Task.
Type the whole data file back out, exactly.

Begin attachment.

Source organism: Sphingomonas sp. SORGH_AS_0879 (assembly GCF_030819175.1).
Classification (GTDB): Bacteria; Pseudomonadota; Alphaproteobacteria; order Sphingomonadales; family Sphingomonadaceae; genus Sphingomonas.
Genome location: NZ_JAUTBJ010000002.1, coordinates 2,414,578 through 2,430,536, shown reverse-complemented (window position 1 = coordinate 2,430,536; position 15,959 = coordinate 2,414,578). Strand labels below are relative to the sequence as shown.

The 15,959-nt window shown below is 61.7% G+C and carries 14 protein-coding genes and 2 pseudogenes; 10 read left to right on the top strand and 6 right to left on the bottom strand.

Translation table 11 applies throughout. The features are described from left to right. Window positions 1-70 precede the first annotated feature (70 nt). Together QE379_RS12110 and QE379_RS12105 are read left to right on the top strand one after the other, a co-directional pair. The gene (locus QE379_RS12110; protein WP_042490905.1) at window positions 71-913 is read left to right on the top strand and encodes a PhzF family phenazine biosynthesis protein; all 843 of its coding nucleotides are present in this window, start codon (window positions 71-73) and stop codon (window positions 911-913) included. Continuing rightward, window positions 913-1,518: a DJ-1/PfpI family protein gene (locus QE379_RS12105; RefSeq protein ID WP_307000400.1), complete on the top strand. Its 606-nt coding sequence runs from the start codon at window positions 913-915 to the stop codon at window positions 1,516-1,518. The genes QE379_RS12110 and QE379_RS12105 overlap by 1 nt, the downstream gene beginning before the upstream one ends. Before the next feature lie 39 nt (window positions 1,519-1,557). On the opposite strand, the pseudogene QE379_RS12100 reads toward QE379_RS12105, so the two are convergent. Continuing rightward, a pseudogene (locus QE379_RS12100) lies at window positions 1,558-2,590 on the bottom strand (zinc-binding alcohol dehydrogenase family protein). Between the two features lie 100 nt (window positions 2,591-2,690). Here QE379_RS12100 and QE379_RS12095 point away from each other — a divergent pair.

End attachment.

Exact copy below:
Source organism: Sphingomonas sp. SORGH_AS_0879 (assembly GCF_030819175.1).
Classification (GTDB): Bacteria; Pseudomonadota; Alphaproteobacteria; order Sphingomonadales; family Sphingomonadaceae; genus Sphingomonas.
Genome location: NZ_JAUTBJ010000002.1, coordinates 2,414,578 through 2,430,536, shown reverse-complemented (window position 1 = coordinate 2,430,536; position 15,959 = coordinate 2,414,578). Strand labels below are relative to the sequence as shown.

The 15,959-nt window shown below is 61.7% G+C and carries 14 protein-coding genes and 2 pseudogenes; 10 read left to right on the top strand and 6 right to left on the bottom strand.

Translation table 11 applies throughout. The features are described from left to right. Window positions 1-70 precede the first annotated feature (70 nt). Together QE379_RS12110 and QE379_RS12105 are read left to right on the top strand one after the other, a co-directional pair. The gene (locus QE379_RS12110; protein WP_042490905.1) at window positions 71-913 is read left to right on the top strand and encodes a PhzF family phenazine biosynthesis protein; all 843 of its coding nucleotides are present in this window, start codon (window positions 71-73) and stop codon (window positions 911-913) included. Continuing rightward, window positions 913-1,518: a DJ-1/PfpI family protein gene (locus QE379_RS12105; RefSeq protein ID WP_307000400.1), complete on the top strand. Its 606-nt coding sequence runs from the start codon at window positions 913-915 to the stop codon at window positions 1,516-1,518. The genes QE379_RS12110 and QE379_RS12105 overlap by 1 nt, the downstream gene beginning before the upstream one ends. Before the next feature lie 39 nt (window positions 1,519-1,557). On the opposite strand, the pseudogene QE379_RS12100 reads toward QE379_RS12105, so the two are convergent. Continuing rightward, a pseudogene (locus QE379_RS12100) lies at window positions 1,558-2,590 on the bottom strand (zinc-binding alcohol dehydrogenase family protein). Between the two features lie 100 nt (window positions 2,591-2,690). Here QE379_RS12100 and QE379_RS12095 point away from each other — a divergent pair.